The Engine of our Growth

Guest Post by Tahmina Shafique, WB-SAES Youth Delegate from Bangladesh

In South Asia, private sector remains to be the engine of growth. The dynamism, entrepreneurship and contribution that private sector has shown, at the backdrop of a complex governance structure, is nothing short of a heroic story. Private sector has battled in a field which is characterized by numerous regulatory, governance and technical challenges.

The region is stifled by red tape, badly governed and certainly lacks a business enabling environment. So this private sector has battled through these very odds and really come out. If we look at real contributions, be it in terms of our GDP, employment, production levels- it is evident that their contribution has been significant.

But, the story of private sector is also a complex one. The complexity lies in the fact that private sector is characterized by stark dualism. Approximately, 90% of the workers remain to be in the informal sector. So, a large portion of what we call the private sector in the region is really the informal sector and this includes the micro enterprises, which are not within the remit of our analysis often. So, while we speak about private sector development, and plans for improvements, it is important to address the issue of bringing this large informal sector under the fold of the analysis and bringing them in the forefront. Unless this large informal segment is addressed, growth may not necessarily sustain.

While it true that the private sector remains to be the engine of growth, increasingly there is also an immense need to ensure that they are productive, and more importantly, the concept of responsible business is instilled within their operations. It is really time for this private sector to embed business ethics within its operations and embrace the concept of responsible business- this obviously is not an easy feat and must be pushed forward by key stakeholders such as the associations and civil society.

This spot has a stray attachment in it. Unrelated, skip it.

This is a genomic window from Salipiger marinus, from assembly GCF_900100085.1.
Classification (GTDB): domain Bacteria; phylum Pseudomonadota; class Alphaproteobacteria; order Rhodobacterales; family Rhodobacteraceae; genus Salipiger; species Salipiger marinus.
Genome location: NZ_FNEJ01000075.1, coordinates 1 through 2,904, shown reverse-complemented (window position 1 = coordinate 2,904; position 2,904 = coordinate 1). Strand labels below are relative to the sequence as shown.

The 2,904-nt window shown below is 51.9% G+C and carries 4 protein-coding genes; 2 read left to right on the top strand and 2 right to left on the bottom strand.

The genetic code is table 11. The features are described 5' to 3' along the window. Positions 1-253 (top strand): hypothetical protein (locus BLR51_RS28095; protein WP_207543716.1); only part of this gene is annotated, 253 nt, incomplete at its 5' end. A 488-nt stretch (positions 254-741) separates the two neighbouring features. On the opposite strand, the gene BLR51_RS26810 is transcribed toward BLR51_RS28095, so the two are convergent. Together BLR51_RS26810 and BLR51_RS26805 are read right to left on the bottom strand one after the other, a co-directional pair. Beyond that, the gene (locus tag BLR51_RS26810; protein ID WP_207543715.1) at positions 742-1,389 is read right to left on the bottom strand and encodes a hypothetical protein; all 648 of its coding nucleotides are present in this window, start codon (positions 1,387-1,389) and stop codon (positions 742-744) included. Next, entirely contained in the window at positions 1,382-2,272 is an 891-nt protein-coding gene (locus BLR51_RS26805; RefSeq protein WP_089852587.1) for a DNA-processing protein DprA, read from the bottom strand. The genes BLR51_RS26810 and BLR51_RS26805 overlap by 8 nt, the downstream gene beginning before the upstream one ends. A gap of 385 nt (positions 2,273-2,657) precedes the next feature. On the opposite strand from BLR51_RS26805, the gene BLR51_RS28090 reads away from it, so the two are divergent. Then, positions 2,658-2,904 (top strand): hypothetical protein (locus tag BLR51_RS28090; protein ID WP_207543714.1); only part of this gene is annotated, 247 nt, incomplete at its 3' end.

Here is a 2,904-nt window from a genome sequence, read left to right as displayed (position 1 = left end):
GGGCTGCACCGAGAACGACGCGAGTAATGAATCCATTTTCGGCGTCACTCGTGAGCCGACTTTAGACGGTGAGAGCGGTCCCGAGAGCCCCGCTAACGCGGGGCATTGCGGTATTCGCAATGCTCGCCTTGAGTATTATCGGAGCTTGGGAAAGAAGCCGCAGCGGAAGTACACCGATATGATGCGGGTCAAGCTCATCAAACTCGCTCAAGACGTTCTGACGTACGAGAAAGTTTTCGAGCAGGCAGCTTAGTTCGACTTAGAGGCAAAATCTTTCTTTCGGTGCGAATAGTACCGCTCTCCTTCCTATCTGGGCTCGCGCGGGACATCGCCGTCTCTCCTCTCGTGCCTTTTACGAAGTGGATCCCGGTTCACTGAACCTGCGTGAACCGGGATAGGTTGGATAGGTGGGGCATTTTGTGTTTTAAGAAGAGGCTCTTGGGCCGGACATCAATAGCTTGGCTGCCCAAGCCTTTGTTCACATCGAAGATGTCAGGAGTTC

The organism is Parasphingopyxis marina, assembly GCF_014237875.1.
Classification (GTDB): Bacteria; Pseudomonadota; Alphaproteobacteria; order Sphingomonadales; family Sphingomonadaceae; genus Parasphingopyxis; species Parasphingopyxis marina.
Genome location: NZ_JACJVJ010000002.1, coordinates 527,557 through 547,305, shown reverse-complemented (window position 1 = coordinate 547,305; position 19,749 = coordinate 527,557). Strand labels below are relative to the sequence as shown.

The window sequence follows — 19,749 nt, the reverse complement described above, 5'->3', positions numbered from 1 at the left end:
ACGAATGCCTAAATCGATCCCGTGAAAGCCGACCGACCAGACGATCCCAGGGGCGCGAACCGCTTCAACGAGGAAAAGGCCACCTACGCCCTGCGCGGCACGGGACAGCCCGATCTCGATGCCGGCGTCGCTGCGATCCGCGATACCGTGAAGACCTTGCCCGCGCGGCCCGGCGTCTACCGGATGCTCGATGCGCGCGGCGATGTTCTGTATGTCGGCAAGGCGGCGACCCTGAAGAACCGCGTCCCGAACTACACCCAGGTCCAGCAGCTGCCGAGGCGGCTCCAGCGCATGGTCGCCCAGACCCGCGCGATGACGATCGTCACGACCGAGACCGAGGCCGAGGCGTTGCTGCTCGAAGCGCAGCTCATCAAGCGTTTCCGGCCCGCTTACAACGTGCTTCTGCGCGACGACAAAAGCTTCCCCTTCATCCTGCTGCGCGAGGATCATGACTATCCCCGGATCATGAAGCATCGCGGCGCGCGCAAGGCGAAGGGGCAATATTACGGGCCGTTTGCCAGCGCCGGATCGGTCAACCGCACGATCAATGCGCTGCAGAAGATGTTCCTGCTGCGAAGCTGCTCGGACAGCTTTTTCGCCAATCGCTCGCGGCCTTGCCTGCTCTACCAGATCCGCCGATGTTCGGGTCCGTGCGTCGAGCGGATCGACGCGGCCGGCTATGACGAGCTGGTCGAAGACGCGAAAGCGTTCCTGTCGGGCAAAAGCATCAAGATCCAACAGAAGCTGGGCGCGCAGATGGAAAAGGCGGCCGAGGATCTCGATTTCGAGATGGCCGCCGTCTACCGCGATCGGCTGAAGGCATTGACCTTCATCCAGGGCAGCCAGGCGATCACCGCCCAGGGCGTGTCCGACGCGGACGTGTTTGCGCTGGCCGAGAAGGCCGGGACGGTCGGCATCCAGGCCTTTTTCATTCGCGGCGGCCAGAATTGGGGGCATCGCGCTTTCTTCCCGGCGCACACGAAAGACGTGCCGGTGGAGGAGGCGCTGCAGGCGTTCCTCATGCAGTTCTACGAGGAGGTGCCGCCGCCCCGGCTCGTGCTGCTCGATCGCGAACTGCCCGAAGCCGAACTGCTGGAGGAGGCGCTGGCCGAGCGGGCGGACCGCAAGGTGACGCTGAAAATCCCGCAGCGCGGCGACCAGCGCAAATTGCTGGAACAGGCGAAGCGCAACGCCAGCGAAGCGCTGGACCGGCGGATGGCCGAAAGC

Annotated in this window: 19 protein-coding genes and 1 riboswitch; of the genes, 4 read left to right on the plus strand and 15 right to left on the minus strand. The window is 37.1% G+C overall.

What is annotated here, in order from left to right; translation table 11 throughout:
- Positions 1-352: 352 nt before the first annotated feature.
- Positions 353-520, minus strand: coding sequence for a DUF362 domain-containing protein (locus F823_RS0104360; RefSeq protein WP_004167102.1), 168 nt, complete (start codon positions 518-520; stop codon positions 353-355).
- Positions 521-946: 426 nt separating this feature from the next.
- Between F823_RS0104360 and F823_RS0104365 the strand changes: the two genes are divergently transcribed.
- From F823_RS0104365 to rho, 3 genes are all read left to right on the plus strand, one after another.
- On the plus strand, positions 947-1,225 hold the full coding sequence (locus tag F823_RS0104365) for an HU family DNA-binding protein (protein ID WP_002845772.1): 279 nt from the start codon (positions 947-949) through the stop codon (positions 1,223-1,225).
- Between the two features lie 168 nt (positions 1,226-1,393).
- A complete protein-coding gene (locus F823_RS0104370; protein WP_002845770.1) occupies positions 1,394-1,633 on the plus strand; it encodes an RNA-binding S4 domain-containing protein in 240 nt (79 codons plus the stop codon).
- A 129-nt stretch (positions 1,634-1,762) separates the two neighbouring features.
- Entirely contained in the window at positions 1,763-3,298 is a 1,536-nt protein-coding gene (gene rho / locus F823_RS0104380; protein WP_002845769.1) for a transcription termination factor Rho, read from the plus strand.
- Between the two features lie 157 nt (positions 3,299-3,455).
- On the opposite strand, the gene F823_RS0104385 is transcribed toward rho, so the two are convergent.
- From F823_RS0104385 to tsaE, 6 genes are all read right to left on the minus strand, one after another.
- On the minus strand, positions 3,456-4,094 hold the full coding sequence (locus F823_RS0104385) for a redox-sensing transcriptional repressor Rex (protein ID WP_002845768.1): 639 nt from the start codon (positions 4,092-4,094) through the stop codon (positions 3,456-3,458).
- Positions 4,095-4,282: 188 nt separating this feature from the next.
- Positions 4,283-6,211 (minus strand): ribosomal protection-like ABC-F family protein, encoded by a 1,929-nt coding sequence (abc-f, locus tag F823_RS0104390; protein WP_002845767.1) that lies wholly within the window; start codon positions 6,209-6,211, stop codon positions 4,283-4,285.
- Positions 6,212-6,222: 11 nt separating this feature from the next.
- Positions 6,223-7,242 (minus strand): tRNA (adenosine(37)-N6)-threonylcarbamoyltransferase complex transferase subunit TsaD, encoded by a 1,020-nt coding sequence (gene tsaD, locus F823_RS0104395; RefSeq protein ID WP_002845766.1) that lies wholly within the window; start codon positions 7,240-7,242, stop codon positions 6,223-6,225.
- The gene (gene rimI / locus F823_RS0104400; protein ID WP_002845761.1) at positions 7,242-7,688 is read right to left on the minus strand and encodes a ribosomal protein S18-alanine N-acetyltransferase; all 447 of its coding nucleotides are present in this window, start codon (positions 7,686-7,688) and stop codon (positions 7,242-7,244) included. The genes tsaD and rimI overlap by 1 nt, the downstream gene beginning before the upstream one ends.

As we speak about need for policies, it is fully agreed that the more urgent issue is the appropriate implementation of key policies such as competition policy, industrial policies and others which are already in place. One of the interesting areas that also came through in discussions of this session was the need for appropriate investment promotion strategy that can actually attract investments within the region. The region does not seem to have a body or a strategy to ensure this- will better cooperation and integration in the coming year push this idea to the forefront? It was also reiterated that the region needs to open up to the global value chain, which in a way, some countries have done so in some sense.
But it is also important to note that the region also needs to be able to compete within an enabling and competitive domestic market before moving to the global competitive world.

It is for time to tell how reforms will finally take place and how strategies will be brought forward for better regional private sector integration. The task ahead of us is immense, and perhaps each party the civil society, the governments and the private sector itself, must own their roles in the true sense and bring forward the transformation that is really required.

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